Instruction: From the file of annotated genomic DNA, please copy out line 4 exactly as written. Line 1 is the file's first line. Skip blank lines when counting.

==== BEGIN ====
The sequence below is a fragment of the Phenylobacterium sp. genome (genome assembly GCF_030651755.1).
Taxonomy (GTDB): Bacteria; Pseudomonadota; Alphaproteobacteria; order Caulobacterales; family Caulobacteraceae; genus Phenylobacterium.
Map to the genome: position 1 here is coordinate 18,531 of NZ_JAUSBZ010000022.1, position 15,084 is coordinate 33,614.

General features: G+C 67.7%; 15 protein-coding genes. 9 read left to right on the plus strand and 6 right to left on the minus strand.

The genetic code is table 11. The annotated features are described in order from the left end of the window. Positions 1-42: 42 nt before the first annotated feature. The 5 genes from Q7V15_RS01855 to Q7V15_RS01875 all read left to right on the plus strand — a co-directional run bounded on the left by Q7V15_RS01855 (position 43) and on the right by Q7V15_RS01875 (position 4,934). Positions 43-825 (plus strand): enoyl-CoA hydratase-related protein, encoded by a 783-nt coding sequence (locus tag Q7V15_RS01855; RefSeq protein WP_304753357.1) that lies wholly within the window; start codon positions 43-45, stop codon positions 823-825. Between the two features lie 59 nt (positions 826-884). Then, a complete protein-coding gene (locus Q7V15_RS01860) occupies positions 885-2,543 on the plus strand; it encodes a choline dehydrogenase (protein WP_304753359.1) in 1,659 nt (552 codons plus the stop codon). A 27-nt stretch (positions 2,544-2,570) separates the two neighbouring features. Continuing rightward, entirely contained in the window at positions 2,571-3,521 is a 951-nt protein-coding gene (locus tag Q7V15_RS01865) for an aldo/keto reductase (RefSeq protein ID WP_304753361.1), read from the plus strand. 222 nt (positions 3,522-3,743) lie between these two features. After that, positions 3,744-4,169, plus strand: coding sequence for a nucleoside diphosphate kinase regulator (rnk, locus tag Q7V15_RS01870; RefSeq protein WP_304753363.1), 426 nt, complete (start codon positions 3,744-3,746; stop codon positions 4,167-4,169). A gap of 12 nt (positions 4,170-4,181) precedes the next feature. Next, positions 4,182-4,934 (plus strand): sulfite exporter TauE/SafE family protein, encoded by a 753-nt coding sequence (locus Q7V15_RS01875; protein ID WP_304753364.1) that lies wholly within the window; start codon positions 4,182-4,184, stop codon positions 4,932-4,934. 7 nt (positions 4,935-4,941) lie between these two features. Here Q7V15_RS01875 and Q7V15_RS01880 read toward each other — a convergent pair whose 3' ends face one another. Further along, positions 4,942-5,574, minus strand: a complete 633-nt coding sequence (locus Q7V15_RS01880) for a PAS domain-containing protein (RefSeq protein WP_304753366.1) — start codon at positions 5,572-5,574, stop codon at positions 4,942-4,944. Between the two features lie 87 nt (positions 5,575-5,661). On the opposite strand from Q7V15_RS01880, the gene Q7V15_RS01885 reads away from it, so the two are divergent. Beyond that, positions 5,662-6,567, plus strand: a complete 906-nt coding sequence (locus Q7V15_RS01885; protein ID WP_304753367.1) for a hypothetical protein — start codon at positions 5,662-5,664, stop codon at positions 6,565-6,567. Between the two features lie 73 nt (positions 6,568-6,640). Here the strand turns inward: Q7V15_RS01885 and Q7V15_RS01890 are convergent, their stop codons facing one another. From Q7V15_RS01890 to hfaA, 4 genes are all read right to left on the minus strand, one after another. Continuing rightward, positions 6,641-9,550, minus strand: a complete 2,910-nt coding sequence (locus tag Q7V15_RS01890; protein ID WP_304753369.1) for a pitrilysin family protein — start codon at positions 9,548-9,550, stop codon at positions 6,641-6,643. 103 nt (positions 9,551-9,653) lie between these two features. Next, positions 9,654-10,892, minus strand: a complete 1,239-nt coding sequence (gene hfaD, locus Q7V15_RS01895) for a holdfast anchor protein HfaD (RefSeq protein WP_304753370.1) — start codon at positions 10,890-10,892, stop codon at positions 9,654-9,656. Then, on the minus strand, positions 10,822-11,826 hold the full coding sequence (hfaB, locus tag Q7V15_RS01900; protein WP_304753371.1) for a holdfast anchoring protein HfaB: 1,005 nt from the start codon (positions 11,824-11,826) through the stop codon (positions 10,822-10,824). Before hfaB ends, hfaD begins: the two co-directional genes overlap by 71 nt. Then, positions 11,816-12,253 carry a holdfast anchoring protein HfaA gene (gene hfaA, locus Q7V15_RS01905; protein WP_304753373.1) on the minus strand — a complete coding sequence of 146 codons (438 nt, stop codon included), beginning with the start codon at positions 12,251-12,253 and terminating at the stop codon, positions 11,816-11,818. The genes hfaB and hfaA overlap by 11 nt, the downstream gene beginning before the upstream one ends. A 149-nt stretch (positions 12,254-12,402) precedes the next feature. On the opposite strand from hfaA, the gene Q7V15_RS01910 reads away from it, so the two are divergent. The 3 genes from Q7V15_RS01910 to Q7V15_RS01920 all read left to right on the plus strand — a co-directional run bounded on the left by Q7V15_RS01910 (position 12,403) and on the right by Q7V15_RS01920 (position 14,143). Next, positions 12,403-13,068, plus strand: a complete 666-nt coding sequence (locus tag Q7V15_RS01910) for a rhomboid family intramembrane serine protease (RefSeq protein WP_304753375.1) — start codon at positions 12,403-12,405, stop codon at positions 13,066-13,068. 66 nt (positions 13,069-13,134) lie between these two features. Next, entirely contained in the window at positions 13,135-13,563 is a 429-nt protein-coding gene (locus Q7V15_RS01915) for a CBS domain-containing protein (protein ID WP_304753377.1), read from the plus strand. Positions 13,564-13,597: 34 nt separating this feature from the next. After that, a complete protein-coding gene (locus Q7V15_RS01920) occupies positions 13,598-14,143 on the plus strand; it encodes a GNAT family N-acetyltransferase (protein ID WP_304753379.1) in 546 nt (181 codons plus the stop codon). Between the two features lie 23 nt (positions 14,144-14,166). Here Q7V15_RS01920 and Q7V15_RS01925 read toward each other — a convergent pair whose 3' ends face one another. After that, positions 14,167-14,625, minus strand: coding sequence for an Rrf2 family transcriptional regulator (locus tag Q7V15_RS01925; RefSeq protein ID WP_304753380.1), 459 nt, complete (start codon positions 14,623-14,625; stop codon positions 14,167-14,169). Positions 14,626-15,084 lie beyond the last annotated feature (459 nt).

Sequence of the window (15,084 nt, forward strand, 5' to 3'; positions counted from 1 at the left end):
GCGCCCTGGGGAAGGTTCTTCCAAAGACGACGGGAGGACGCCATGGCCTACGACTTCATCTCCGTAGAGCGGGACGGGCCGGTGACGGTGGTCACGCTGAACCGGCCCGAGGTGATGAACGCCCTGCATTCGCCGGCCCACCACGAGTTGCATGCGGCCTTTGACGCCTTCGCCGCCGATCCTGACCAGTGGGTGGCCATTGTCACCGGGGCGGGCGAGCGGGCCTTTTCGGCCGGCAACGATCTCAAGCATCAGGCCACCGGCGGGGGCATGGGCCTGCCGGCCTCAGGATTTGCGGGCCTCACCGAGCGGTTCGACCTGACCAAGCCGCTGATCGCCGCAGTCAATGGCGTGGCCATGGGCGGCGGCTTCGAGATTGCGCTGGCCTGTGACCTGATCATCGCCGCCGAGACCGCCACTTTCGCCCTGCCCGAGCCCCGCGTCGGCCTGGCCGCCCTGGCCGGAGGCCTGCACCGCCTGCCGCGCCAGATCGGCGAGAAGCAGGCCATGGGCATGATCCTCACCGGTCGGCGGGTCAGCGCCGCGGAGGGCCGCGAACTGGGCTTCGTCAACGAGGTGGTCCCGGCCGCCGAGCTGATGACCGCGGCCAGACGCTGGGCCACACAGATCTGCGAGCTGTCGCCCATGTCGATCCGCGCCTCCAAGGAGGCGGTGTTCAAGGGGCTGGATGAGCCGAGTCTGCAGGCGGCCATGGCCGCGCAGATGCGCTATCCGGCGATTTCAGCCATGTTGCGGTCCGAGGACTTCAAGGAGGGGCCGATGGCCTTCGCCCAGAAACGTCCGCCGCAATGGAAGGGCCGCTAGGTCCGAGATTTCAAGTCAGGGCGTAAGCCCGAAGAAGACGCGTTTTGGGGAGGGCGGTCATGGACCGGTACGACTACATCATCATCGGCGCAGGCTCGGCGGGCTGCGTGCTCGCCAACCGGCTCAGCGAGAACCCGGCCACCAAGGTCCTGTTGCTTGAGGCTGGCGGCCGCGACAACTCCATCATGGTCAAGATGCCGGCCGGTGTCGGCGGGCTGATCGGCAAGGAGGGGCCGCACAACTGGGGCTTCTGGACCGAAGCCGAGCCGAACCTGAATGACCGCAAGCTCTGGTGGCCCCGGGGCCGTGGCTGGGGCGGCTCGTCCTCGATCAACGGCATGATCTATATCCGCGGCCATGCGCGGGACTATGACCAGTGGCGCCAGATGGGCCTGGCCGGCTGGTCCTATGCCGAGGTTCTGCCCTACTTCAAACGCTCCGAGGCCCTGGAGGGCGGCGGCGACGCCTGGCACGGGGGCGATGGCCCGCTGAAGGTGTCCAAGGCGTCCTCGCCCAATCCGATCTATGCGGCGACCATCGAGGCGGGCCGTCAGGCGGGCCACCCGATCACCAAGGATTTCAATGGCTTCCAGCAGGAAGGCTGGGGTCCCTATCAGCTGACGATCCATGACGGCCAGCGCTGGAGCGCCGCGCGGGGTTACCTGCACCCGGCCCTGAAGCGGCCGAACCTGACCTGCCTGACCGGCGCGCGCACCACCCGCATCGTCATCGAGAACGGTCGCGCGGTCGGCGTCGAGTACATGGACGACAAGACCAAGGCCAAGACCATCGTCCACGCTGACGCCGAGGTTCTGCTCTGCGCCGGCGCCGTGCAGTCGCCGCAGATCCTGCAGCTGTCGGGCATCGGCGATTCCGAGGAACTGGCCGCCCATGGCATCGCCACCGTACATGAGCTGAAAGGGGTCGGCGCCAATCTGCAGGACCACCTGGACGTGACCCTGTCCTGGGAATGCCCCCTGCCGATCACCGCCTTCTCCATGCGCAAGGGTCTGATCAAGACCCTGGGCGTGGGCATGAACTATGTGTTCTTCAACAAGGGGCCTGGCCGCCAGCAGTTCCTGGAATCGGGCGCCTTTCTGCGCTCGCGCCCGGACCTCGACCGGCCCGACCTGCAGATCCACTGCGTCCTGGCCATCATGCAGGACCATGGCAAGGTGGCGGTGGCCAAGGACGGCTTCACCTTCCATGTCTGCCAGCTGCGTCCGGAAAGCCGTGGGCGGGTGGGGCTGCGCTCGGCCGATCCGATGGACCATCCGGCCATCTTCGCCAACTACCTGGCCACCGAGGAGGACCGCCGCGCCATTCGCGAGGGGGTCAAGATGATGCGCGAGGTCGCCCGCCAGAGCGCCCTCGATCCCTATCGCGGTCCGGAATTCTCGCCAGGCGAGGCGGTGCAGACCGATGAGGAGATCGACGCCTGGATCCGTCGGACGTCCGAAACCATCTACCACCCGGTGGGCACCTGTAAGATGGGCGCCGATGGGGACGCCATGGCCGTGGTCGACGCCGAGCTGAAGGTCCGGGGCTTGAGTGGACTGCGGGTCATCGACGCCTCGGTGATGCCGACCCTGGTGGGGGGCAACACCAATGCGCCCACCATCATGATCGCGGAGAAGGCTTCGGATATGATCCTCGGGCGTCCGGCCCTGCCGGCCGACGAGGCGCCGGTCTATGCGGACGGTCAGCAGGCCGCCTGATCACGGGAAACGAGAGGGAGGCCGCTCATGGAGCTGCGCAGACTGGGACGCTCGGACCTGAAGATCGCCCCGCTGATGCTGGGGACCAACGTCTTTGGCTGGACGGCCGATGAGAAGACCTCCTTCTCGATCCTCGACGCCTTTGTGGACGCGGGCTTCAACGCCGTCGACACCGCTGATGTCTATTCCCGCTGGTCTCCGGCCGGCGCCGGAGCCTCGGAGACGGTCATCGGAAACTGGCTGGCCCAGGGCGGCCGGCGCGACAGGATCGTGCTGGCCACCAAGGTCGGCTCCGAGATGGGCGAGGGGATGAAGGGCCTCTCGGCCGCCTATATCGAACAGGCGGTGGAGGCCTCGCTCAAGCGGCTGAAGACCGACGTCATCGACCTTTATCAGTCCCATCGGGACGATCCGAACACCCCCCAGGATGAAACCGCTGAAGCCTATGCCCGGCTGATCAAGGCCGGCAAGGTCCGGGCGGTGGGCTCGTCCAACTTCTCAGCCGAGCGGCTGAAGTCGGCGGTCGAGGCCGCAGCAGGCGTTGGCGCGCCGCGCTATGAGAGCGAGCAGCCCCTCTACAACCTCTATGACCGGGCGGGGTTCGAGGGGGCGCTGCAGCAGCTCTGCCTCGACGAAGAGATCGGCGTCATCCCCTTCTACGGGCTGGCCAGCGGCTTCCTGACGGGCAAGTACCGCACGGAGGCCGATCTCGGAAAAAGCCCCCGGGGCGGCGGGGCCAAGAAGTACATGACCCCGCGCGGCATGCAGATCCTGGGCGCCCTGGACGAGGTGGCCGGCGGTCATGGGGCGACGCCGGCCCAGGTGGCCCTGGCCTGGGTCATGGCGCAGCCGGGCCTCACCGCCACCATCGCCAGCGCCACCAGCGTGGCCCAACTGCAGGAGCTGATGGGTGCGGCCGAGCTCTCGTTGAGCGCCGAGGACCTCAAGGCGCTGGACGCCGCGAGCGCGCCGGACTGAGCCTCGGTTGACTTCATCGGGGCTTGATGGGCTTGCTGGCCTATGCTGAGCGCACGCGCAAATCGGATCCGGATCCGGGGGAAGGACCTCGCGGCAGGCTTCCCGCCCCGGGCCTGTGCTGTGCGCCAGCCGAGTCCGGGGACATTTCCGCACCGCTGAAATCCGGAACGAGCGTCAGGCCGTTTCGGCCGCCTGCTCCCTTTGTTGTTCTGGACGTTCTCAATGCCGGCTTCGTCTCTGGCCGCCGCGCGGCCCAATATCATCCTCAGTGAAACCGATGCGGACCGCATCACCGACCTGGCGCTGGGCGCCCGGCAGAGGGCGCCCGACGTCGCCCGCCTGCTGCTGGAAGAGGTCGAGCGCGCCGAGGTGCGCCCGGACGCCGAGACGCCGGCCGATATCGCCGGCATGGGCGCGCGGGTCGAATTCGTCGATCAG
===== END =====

General features: G+C 67.7%; 15 protein-coding genes. 9 read left to right on the plus strand and 6 right to left on the minus strand.